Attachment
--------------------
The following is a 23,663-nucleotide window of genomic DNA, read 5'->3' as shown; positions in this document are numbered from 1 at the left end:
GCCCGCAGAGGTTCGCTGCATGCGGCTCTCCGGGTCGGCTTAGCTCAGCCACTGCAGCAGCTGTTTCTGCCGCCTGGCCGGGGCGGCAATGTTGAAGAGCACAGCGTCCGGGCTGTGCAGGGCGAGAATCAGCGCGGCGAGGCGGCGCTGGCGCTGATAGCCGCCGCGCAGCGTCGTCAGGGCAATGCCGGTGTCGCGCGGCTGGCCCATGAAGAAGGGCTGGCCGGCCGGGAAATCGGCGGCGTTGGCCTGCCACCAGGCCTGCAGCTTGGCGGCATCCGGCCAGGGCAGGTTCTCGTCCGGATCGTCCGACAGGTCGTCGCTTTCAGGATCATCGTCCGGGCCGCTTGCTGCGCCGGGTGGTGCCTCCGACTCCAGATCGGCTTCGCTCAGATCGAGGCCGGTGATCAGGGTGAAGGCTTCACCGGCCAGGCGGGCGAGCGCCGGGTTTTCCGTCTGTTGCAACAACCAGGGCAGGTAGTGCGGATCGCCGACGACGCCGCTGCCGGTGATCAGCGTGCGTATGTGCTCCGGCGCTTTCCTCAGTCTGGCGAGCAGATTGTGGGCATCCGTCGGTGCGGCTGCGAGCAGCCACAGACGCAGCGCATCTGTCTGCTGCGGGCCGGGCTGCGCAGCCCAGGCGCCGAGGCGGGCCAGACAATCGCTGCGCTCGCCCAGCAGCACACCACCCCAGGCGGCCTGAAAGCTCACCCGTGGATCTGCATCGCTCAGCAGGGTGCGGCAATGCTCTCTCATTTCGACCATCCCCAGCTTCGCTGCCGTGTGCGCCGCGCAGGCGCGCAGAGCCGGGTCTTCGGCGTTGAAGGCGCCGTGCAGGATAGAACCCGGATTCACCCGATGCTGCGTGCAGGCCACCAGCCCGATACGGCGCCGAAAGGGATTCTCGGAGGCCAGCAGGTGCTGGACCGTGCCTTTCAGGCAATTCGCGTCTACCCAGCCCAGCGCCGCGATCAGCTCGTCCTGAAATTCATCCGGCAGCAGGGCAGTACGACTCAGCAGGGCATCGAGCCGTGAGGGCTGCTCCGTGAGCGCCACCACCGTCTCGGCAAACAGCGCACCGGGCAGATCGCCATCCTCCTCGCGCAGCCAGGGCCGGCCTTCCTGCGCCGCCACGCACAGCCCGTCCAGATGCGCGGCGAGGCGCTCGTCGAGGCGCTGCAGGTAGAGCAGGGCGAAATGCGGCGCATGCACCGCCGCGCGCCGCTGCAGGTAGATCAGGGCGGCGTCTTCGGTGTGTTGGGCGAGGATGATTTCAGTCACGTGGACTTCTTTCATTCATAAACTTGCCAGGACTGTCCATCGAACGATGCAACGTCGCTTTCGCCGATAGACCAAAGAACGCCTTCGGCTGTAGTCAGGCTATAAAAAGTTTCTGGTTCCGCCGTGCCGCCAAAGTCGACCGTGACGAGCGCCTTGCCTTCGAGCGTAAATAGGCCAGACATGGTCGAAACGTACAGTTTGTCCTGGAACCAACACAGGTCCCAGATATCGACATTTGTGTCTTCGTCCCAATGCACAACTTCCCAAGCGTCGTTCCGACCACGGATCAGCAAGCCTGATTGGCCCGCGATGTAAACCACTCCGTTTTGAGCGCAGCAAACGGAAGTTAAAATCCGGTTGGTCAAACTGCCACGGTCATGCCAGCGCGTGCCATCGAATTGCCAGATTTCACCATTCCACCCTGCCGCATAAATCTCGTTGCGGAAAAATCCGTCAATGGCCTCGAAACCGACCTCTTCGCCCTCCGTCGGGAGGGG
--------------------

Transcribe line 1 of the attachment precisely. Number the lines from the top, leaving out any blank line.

The following is a 23,663-nucleotide window of genomic DNA, read 5'->3' as shown; positions in this document are numbered from 1 at the left end: